If the rugs were not in Burr's possession while they were in storage in the warehouse, the question next to be determined is whether they came into his possession or in that of any agent for his use when they passed from the warehouse to a carrier, the American Express Company. There was no promise by Massarene that Burr should have possession or any right to possession upon the shipment of the rugs or at any time thereafter. The value ($20,000) was so greatly in excess of the amount of the loan that a transfer of possession to the lender might have been an injustice to the owner. Indeed, it was of the essence of the scheme that the owner through her agent should have a continuing right to sell, and in connection with a sale to make delivery to a buyer. The promise was merely this: that Massarene in forwarding the rugs, would take the bill of lading in his own name, and hold the rugs or the substituted proceeds until the loan had been repaid. The promise was ineffective to clothe the promisee with any right to possession that could lawfully have been honored by the carrier. On the basis of such a promise Burr would be powerless to compel delivery to himself if the rugs were still intact and in Massarene's possession. Still less was he in a position to compel delivery, without the production of an order or of any document of title, while the rugs were with the carrier, an independent bailee having a possession of its own.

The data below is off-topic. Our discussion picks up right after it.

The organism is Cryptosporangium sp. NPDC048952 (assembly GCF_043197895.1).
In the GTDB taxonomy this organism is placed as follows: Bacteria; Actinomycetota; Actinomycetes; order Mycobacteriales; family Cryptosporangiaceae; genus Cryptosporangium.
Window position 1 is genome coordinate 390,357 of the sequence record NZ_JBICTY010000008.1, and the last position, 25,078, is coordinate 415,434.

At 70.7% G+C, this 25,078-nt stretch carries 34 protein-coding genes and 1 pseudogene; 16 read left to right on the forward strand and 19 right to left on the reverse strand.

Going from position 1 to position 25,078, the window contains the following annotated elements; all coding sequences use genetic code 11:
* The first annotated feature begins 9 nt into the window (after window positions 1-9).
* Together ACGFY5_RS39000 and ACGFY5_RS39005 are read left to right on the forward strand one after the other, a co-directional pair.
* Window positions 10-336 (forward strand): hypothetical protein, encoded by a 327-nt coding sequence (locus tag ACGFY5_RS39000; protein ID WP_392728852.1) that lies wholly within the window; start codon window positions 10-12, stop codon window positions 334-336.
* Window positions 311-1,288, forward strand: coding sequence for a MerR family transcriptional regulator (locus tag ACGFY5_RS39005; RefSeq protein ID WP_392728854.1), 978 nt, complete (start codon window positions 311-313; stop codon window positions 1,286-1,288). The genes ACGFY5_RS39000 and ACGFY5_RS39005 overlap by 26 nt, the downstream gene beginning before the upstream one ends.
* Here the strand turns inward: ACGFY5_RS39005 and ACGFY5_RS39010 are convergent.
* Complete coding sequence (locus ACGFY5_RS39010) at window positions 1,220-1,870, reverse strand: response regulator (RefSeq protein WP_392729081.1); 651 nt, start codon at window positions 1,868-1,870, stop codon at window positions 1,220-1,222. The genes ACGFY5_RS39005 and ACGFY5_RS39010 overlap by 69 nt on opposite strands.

The action is not framed upon the theory that there has been a loss or impairment of an equitable right. Such loss or impairment, if shown, would not sustain a remedy in trover ( Husted v. Ingraham, supra, at p. 259; Altman v. Weyand, 66 App. Div. 353, 357). "The case having been tried upon the theory of a conversion, the judgment in trover must be supported by the same proof that was necessary under the common law" ( Walmsley v. Atlas S.S. Co., Ltd., 168 N.Y. 533, 540). The action is framed upon the theory that at the time of the supposed conversion the plaintiff's assignor had a right to the immediate possession; that Massarene, being a mere agent, had in truth no possession, but only an agent's custody; and so that the act of the carrier in withholding possession from the the agent, the nominal consignee, was a wrong to the possession of the principal, and, therefore, a conversion. If Massarene was more than a mere agent subject to Burr's orders, if he had a possession of his own which he was entitled to maintain in opposition to Burr's commands, the wrong to him was not a conversion as to Burr, if it be thought to be a wrong at all. A conversion it was not, for there was lacking the possessory right without which conversion is impossible.